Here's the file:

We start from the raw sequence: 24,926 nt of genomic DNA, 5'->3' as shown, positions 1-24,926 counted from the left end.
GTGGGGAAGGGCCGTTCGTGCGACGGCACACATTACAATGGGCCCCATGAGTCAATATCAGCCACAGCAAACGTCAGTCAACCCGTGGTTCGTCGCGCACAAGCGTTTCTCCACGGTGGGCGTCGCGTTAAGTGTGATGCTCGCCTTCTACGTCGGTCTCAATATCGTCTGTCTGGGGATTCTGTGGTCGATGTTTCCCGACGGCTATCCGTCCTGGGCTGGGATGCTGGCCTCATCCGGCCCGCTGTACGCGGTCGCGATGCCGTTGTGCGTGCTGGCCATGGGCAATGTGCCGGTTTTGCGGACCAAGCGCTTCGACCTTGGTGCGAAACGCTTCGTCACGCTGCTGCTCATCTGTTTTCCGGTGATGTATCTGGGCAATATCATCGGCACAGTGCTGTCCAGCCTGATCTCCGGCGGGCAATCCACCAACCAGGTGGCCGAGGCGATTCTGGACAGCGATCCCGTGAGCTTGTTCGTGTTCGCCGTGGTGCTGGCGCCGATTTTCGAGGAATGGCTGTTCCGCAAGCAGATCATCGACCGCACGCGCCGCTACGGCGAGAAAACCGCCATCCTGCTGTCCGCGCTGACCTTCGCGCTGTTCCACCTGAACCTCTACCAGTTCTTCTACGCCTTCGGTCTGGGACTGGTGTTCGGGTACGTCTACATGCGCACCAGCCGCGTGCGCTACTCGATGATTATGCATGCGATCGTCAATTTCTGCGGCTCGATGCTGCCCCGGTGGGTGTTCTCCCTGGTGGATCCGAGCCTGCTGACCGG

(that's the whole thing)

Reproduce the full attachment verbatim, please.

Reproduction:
We start from the raw sequence: 24,926 nt of genomic DNA, 5'->3' as shown, positions 1-24,926 counted from the left end.
GTGGGGAAGGGCCGTTCGTGCGACGGCACACATTACAATGGGCCCCATGAGTCAATATCAGCCACAGCAAACGTCAGTCAACCCGTGGTTCGTCGCGCACAAGCGTTTCTCCACGGTGGGCGTCGCGTTAAGTGTGATGCTCGCCTTCTACGTCGGTCTCAATATCGTCTGTCTGGGGATTCTGTGGTCGATGTTTCCCGACGGCTATCCGTCCTGGGCTGGGATGCTGGCCTCATCCGGCCCGCTGTACGCGGTCGCGATGCCGTTGTGCGTGCTGGCCATGGGCAATGTGCCGGTTTTGCGGACCAAGCGCTTCGACCTTGGTGCGAAACGCTTCGTCACGCTGCTGCTCATCTGTTTTCCGGTGATGTATCTGGGCAATATCATCGGCACAGTGCTGTCCAGCCTGATCTCCGGCGGGCAATCCACCAACCAGGTGGCCGAGGCGATTCTGGACAGCGATCCCGTGAGCTTGTTCGTGTTCGCCGTGGTGCTGGCGCCGATTTTCGAGGAATGGCTGTTCCGCAAGCAGATCATCGACCGCACGCGCCGCTACGGCGAGAAAACCGCCATCCTGCTGTCCGCGCTGACCTTCGCGCTGTTCCACCTGAACCTCTACCAGTTCTTCTACGCCTTCGGTCTGGGACTGGTGTTCGGGTACGTCTACATGCGCACCAGCCGCGTGCGCTACTCGATGATTATGCATGCGATCGTCAATTTCTGCGGCTCGATGCTGCCCCGGTGGGTGTTCTCCCTGGTGGATCCGAGCCTGCTGACCGG